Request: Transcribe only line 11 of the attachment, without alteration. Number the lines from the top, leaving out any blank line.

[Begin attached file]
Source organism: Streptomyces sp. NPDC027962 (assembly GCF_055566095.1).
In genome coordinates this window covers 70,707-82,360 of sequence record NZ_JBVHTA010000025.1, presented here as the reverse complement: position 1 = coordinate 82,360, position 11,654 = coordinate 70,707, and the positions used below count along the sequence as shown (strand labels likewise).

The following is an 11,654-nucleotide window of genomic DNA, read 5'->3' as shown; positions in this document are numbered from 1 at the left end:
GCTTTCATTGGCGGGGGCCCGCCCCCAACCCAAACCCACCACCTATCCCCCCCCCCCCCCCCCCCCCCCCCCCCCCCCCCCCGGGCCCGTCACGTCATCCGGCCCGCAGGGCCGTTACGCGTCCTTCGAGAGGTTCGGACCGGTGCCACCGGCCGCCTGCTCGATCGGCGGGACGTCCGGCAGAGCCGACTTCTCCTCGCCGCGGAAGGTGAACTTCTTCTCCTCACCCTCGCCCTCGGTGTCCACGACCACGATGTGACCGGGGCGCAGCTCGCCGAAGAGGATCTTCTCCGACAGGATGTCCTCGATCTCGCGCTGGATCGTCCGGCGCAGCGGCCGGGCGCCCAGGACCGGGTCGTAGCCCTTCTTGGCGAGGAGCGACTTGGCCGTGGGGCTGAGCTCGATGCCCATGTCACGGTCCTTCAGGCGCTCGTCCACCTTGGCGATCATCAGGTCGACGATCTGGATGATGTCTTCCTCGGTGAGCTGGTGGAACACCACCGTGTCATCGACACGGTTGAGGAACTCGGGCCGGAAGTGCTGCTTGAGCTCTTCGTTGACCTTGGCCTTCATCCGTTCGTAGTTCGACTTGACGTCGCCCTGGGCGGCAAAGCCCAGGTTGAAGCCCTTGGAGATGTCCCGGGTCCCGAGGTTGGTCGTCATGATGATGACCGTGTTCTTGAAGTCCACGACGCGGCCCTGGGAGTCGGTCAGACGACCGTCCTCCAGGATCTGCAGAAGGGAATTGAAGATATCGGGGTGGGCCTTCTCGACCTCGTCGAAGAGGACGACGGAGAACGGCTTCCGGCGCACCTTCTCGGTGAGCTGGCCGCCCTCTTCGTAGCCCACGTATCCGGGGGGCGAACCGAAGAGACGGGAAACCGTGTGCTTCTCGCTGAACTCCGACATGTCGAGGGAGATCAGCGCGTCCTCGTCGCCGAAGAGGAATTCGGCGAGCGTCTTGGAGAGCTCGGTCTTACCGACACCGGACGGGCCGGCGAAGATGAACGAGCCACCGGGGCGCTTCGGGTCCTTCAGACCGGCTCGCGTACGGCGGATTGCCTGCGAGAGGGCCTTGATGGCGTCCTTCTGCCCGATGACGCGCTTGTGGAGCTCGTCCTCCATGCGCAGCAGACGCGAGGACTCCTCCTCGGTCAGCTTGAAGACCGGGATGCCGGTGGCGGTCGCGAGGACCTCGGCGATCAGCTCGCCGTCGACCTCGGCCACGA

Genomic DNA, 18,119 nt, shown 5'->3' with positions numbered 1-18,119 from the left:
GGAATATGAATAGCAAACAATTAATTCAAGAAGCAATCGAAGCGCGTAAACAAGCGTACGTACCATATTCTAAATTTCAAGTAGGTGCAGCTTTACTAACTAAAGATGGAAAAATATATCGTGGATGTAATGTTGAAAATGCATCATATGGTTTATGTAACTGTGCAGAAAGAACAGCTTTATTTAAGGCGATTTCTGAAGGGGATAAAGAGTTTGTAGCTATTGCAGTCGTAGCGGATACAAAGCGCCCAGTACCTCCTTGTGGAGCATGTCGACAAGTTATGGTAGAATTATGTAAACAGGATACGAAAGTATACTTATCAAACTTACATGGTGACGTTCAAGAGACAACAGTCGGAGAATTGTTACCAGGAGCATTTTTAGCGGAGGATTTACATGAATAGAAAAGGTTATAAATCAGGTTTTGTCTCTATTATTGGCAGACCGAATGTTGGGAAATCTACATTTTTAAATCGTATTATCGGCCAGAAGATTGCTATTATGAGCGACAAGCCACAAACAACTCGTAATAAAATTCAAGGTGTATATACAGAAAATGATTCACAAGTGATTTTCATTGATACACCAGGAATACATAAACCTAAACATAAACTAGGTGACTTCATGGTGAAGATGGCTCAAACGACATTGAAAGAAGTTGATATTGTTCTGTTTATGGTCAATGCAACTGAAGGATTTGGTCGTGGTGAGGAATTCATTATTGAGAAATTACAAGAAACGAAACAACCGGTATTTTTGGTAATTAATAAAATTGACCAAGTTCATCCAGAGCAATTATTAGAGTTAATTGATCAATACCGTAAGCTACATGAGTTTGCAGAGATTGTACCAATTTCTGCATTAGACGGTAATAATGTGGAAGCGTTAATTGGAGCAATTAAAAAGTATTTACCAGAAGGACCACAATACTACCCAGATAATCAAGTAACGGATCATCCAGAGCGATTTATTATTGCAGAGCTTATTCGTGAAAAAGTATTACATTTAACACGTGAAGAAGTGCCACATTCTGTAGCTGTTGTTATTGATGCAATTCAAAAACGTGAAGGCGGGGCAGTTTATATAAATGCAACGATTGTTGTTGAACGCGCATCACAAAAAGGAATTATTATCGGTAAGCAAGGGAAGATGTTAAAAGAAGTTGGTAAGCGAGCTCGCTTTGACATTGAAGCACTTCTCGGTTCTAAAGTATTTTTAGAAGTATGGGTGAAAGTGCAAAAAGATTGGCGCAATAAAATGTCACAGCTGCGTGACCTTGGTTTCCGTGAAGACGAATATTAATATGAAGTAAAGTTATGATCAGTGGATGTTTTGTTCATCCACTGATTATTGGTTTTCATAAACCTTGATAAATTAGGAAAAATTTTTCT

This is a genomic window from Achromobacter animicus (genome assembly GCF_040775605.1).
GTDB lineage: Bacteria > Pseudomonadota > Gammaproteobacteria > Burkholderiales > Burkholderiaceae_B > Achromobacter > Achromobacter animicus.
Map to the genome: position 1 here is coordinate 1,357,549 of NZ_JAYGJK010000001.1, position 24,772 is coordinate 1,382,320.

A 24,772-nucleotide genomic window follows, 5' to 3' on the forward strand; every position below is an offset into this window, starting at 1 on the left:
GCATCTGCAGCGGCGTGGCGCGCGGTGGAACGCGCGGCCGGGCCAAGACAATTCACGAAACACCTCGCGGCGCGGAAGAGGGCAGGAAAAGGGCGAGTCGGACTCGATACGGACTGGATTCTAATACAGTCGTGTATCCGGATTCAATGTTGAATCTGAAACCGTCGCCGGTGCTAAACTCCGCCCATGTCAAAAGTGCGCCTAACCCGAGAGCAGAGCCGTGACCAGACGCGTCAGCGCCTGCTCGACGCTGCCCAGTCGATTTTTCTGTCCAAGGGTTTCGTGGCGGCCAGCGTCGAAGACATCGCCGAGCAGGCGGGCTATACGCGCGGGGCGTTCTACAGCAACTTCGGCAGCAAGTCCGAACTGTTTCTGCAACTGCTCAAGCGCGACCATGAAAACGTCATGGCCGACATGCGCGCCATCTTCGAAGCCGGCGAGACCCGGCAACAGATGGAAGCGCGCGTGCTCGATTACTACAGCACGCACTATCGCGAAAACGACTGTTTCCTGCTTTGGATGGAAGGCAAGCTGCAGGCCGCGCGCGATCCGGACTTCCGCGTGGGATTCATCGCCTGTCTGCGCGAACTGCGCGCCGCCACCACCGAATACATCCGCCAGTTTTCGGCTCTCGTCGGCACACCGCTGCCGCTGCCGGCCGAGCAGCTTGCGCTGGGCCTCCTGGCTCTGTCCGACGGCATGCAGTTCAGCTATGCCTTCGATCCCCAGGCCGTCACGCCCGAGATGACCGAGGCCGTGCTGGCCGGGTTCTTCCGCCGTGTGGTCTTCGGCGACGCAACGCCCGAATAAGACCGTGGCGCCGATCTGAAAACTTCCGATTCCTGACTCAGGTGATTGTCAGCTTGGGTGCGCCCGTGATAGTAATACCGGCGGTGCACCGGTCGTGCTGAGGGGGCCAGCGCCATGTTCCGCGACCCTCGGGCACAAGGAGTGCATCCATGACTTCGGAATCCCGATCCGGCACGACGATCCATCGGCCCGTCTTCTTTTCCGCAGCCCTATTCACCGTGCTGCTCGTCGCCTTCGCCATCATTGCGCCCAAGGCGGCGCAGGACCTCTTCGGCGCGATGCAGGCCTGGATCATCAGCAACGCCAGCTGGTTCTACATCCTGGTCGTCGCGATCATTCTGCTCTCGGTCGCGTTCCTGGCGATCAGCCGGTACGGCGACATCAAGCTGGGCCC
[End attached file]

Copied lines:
GCATCTGCAGCGGCGTGGCGCGCGGTGGAACGCGCGGCCGGGCCAAGACAATTCACGAAACACCTCGCGGCGCGGAAGAGGGCAGGAAAAGGGCGAGTCGGACTCGATACGGACTGGATTCTAATACAGTCGTGTATCCGGATTCAATGTTGAATCTGAAACCGTCGCCGGTGCTAAACTCCGCCCATGTCAAAAGTGCGCCTAACCCGAGAGCAGAGCCGTGACCAGACGCGTCAGCGCCTGCTCGACGCTGCCCAGTCGATTTTTCTGTCCAAGGGTTTCGTGGCGGCCAGCGTCGAAGACATCGCCGAGCAGGCGGGCTATACGCGCGGGGCGTTCTACAGCAACTTCGGCAGCAAGTCCGAACTGTTTCTGCAACTGCTCAAGCGCGACCATGAAAACGTCATGGCCGACATGCGCGCCATCTTCGAAGCCGGCGAGACCCGGCAACAGATGGAAGCGCGCGTGCTCGATTACTACAGCACGCACTATCGCGAAAACGACTGTTTCCTGCTTTGGATGGAAGGCAAGCTGCAGGCCGCGCGCGATCCGGACTTCCGCGTGGGATTCATCGCCTGTCTGCGCGAACTGCGCGCCGCCACCACCGAATACATCCGCCAGTTTTCGGCTCTCGTCGGCACACCGCTGCCGCTGCCGGCCGAGCAGCTTGCGCTGGGCCTCCTGGCTCTGTCCGACGGCATGCAGTTCAGCTATGCCTTCGATCCCCAGGCCGTCACGCCCGAGATGACCGAGGCCGTGCTGGCCGGGTTCTTCCGCCGTGTGGTCTTCGGCGACGCAACGCCCGAATAAGACCGTGGCGCCGATCTGAAAACTTCCGATTCCTGACTCAGGTGATTGTCAGCTTGGGTGCGCCCGTGATAGTAATACCGGCGGTGCACCGGTCGTGCTGAGGGGGCCAGCGCCATGTTCCGCGACCCTCGGGCACAAGGAGTGCATCCATGACTTCGGAATCCCGATCCGGCACGACGATCCATCGGCCCGTCTTCTTTTCCGCAGCCCTATTCACCGTGCTGCTCGTCGCCTTCGCCATCATTGCGCCCAAGGCGGCGCAGGACCTCTTCGGCGCGATGCAGGCCTGGATCATCAGCAACGCCAGCTGGTTCTACATCCTGGTCGTCGCGATCATTCTGCTCTCGGTCGCGTTCCTGGCGATCAGCCGGTACGGCGACATCAAGCTGGGCCC